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Joe Matson in a National Racing Car?


Reader James Lisk has shared with us a pair of photos showing a National racing car. In his research he appears to have identified the racing driver as Joe Matson, seen posing in the mechanic’s seat above. You can view a photo of Matson here and witness the strong resemblance, and the same type of uniform being worn in both photos. The National was built in Indianapolis, Indiana and the manufacturer fielded a team of racing cars for a number of years. Matson a capable driver was a member of that team. The shining hour for the company’s racing involvement was winning the 1912 Indianapolis 500 with Joe Dawson behind the wheel.

Below is what appears to be the same car, but this time with the number fourteen on the radiator stone guard, instead of the mismatched number two it is seen wearing above. The hill and fence in the background behind the track are distinctive enough that hopefully both will help in identifying the setting. E.A. Waterman of Brooklyn, New York, a known period racing photographer took both photos. There is a possibility, based on his location that this may have been at one of the New York City area racetracks. Please send us a  comment if you can add more information. Of note in the top photo is a Mercer Raceabout behind and just to the left of the National.


3 responses to “Joe Matson in a National Racing Car?

  1. The NATIONAL driven by Len Zengle carried the #2 when he won at Fairmount Park in Philadelphia in 1910. He finished in third in 1911. Same car with the #2 won the Elgin Road Race.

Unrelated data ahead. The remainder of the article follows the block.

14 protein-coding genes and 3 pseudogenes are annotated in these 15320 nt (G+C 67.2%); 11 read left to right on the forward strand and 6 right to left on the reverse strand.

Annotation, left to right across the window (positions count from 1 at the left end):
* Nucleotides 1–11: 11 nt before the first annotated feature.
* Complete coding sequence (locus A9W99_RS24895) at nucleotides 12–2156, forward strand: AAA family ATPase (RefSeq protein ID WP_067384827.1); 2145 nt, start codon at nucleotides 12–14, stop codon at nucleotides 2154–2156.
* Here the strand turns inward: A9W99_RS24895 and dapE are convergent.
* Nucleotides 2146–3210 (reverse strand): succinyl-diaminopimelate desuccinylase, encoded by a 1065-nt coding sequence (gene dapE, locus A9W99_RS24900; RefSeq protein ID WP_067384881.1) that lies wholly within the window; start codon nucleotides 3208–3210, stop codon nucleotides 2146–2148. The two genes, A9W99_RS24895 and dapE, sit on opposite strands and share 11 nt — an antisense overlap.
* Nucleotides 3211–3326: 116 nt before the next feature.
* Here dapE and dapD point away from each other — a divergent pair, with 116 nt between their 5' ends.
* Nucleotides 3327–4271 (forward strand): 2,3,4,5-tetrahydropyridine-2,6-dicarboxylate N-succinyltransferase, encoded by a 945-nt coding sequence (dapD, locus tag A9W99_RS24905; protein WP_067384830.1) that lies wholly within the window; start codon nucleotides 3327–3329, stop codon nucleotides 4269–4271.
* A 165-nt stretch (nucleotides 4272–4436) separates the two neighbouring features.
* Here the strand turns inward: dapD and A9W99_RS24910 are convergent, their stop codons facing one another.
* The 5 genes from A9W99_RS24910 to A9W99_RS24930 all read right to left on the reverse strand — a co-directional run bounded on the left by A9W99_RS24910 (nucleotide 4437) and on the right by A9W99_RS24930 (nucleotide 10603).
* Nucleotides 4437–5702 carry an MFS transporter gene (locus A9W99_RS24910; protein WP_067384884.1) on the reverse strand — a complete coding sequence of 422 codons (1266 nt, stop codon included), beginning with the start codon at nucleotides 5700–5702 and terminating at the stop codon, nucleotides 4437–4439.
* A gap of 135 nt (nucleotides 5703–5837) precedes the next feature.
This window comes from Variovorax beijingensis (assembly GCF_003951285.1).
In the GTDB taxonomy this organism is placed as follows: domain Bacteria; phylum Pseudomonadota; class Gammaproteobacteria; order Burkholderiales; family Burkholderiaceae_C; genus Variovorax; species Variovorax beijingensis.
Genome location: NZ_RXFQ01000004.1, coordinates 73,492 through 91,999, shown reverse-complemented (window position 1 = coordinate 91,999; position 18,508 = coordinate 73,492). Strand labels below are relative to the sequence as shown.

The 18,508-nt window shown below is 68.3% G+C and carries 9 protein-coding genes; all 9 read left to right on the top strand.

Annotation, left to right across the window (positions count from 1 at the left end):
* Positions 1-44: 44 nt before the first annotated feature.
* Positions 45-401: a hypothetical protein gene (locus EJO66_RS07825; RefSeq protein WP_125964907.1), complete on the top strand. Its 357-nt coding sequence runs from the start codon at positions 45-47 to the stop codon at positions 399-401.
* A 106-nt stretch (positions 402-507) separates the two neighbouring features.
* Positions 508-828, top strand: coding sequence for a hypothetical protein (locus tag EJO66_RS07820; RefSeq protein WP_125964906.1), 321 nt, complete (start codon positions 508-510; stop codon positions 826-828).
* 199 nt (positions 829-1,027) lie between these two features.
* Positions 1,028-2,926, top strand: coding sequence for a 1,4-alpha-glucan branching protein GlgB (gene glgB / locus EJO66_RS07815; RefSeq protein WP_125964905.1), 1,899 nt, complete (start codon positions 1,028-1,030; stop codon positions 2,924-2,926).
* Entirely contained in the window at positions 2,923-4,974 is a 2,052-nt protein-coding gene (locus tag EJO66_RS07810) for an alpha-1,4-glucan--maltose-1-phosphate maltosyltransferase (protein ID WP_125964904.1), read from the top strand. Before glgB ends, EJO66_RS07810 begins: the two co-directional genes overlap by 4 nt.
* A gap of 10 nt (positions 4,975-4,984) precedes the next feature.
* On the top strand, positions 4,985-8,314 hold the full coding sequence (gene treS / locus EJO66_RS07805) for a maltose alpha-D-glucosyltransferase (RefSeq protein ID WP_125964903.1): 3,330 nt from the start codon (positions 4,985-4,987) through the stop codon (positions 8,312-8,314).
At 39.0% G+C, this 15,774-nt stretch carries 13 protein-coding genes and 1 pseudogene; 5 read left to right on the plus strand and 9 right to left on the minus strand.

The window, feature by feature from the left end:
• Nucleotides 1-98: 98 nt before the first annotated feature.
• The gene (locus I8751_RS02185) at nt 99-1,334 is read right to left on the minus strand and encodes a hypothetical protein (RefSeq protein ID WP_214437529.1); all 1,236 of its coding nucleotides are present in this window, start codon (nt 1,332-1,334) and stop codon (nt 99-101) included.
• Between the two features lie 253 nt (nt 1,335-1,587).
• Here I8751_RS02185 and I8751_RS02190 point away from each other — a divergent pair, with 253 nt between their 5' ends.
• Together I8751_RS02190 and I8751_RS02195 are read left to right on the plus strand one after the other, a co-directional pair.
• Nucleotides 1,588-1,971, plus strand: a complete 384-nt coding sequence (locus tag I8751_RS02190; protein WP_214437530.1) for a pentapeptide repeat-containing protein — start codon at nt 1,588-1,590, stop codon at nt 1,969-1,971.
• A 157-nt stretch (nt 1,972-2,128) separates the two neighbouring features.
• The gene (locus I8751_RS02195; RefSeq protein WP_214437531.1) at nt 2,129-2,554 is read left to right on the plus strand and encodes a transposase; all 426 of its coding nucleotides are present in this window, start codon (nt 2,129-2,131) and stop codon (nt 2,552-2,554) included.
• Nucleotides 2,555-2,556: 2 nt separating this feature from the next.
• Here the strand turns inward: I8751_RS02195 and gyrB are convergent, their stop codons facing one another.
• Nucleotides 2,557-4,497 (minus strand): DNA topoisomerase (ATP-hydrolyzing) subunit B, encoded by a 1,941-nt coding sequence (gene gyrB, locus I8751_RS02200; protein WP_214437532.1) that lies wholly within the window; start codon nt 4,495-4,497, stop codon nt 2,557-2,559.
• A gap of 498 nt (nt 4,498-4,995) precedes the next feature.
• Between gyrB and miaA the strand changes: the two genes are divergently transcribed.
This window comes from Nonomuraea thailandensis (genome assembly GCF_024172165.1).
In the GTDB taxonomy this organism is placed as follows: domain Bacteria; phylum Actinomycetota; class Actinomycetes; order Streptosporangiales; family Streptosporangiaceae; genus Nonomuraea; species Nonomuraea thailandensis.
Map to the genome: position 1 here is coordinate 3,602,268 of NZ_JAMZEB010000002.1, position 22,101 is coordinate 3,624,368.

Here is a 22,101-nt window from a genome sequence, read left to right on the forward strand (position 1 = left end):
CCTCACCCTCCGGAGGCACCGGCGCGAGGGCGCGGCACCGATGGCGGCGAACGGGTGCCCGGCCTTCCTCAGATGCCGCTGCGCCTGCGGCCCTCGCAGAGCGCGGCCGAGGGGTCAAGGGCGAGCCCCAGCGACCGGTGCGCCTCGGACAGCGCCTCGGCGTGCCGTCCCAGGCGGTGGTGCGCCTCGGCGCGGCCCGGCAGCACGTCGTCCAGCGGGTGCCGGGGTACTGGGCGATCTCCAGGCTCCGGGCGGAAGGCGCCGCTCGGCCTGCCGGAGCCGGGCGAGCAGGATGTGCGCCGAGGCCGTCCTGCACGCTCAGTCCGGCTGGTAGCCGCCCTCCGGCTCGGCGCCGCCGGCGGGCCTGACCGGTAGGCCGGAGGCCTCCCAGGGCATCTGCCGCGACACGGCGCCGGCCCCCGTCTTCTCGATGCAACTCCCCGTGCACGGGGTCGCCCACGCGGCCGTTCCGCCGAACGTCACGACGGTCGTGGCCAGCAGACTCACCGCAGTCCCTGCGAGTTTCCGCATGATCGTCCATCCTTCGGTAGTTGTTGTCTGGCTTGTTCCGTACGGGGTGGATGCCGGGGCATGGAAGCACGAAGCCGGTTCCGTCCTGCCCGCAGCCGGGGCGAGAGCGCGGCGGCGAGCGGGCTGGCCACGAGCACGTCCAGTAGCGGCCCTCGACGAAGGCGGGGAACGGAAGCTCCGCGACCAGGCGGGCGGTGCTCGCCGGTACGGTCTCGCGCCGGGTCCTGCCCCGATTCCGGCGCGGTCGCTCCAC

• Len Zengle won the 1910 FPMR with the #12 Chadwick, in 1911 he switched to the dark blue #2 National finishing 3rd in class, 4th overall in the FPMR, according to the Michael Seneca book. There were no Chadwicks in the 1911 FPMR despite their close proximity to Philadelphia, presumably this was about the time the bank pulled the rug out from under Lee Chadwick as per the car building portion of his Engineering company, and he deserted his own company in disgust, though it continued on another 5 years or so.

      Fabulous site you have here!

  2. Thank you for your great website. I am currently researching material for a paper I am writing on early American racing cars for the Journal of Automobile Historians, of which I am a member. Your website is a fine source of information. I will gladly acknowledge your assistance in the finished article.

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